The critical issue is the Israeli-Palestinian conflict — a conflict in which the United States plays a reluctant central role. Until a just resolution of that conflict is realized — one that provides a homeland for the Palestinian people and security for Israel — it will be far more difficult for America to put together a truly committed coalition to fight terrorism, one that is not simply held together by coercion. And there is a far greater chance that military action against Islamic states will backfire, inflaming a significant portion of the world’s population against us and breeding thousands of terrorists where there once were dozens.
This is bin Laden’s master strategy. We cannot allow it to succeed.
To ensure that it does not, America must boldly take the lead in the Middle East. We must pressure Israel to take the concrete steps necessary to provide justice for the Palestinian people.
The Israeli government is incapable of taking such steps. The latest evidence came Friday, when, incredibly, Prime Minister Ariel Sharon cancelled scheduled peace talks with Palestinian Authority president Yassir Arafat at the same time that he was launching Israel’s most aggressive military action in the last year against Palestinians. These are the actions of a man more interested in scoring political points by letting his adversary twist in the wind than in searching for peace. The Bush administration, which in the aftermath of the attacks had asked Sharon to get the peace talks moving again, was left in the usual American posture — wringing its hands impotently.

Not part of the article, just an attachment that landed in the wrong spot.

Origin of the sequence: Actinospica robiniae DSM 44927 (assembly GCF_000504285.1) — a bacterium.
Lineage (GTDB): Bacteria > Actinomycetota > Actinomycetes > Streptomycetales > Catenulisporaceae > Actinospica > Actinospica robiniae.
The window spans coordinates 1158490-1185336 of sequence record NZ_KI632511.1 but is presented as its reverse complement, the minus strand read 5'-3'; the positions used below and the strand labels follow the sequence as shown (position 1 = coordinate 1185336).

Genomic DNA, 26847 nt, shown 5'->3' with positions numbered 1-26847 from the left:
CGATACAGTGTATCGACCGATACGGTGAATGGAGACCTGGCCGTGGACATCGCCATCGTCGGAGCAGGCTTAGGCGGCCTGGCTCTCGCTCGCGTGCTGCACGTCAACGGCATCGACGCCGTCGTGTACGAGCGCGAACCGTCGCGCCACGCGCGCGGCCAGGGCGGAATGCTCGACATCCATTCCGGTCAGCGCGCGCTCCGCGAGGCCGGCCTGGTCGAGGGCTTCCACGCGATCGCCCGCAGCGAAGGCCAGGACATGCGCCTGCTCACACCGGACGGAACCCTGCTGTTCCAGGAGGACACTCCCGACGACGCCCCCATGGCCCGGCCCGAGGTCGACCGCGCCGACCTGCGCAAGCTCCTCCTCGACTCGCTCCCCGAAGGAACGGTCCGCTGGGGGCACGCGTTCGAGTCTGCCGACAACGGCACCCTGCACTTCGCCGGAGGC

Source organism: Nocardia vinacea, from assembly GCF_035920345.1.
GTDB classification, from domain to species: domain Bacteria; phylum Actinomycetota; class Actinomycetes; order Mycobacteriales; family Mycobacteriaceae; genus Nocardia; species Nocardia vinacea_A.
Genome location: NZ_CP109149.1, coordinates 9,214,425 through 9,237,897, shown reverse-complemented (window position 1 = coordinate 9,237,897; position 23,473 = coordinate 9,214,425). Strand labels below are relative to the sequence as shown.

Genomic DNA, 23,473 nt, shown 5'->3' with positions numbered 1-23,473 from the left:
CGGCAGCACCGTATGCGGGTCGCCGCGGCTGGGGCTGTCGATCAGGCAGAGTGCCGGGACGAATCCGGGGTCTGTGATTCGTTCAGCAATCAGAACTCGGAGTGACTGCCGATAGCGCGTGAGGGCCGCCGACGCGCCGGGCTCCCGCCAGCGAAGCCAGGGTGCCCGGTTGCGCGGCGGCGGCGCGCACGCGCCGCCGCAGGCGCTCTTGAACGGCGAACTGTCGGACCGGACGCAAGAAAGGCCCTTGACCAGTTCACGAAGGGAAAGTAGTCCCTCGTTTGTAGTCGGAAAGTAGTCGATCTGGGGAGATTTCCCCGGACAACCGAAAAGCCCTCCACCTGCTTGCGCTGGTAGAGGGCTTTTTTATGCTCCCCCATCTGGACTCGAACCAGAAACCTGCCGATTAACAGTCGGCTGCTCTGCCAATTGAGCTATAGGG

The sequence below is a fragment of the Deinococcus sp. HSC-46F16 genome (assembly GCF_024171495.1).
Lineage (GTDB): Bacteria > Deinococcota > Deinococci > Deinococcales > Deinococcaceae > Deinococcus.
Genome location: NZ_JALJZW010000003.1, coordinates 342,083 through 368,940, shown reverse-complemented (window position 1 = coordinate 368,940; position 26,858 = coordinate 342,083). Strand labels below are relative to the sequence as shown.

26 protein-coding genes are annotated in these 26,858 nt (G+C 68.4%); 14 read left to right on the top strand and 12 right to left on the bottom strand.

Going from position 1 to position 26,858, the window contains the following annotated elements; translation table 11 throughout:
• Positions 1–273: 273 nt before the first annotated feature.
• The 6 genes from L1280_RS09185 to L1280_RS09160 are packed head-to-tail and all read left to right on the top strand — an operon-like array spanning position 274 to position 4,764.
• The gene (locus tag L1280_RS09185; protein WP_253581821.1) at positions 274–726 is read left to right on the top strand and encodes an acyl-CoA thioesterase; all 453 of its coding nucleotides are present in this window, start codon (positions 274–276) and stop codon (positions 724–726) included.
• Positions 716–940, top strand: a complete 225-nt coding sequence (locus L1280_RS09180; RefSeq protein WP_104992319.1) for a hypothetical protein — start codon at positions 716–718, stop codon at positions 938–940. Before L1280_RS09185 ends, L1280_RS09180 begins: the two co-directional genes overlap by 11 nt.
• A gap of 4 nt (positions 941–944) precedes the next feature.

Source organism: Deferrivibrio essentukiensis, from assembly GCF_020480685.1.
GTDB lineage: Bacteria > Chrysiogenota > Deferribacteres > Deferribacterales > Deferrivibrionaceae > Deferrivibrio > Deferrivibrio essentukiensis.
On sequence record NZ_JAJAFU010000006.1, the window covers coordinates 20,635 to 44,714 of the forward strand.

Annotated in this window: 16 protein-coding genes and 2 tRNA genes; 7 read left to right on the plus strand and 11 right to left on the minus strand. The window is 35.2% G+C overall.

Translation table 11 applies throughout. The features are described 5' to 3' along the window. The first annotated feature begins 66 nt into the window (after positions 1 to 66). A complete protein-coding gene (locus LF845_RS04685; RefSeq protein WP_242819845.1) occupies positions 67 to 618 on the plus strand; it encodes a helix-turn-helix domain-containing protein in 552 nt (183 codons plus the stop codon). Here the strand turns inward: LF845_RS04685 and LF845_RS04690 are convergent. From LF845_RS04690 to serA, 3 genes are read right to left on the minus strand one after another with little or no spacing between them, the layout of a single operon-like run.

It’s time for this to change.
It is legitimate to ask whether shifting America’s Mideast policy, in the aftermath of a horrific terrorist attack, would not signal to terrorists that they had won. The answer is no. This is not appeasement, nor a surrender to our enemies. Moving toward a just resolution of the Middle East crisis, one that preserves Israel’s security while providing a nation for the Palestinians, is simply the right thing to do — as it was before Black Tuesday, and as it will be after we hunt down and bring to justice the evil men who made a cold-blooded decision to kill thousands of innocent people. The difference is that after Tuesday, doing the right thing has acquired a different urgency.